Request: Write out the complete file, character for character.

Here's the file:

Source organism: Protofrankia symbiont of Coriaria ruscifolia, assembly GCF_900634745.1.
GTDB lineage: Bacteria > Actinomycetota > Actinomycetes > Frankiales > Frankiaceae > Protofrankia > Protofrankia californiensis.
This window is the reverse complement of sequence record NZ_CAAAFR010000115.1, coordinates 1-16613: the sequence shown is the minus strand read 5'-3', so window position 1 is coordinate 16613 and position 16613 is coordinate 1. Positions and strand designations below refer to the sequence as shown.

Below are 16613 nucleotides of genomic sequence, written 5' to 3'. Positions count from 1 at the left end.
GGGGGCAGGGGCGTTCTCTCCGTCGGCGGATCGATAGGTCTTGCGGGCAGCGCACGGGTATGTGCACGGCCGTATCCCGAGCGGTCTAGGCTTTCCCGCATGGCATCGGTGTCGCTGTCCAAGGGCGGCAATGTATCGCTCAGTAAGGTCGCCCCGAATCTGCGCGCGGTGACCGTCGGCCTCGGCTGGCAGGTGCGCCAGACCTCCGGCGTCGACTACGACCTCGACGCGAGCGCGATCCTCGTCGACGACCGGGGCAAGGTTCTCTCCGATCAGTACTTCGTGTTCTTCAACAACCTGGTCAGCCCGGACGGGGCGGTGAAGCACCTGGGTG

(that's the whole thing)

Source organism: Protofrankia symbiont of Coriaria ruscifolia, assembly GCF_900634745.1.
GTDB lineage: Bacteria > Actinomycetota > Actinomycetes > Frankiales > Frankiaceae > Protofrankia > Protofrankia californiensis.
This window is the reverse complement of sequence record NZ_CAAAFR010000115.1, coordinates 1-16613: the sequence shown is the minus strand read 5'-3', so window position 1 is coordinate 16613 and position 16613 is coordinate 1. Positions and strand designations below refer to the sequence as shown.

Below are 16613 nucleotides of genomic sequence, written 5' to 3'. Positions count from 1 at the left end.
GGGGGCAGGGGCGTTCTCTCCGTCGGCGGATCGATAGGTCTTGCGGGCAGCGCACGGGTATGTGCACGGCCGTATCCCGAGCGGTCTAGGCTTTCCCGCATGGCATCGGTGTCGCTGTCCAAGGGCGGCAATGTATCGCTCAGTAAGGTCGCCCCGAATCTGCGCGCGGTGACCGTCGGCCTCGGCTGGCAGGTGCGCCAGACCTCCGGCGTCGACTACGACCTCGACGCGAGCGCGATCCTCGTCGACGACCGGGGCAAGGTTCTCTCCGATCAGTACTTCGTGTTCTTCAACAACCTGGTCAGCCCGGACGGGGCGGTGAAGCACCTGGGTG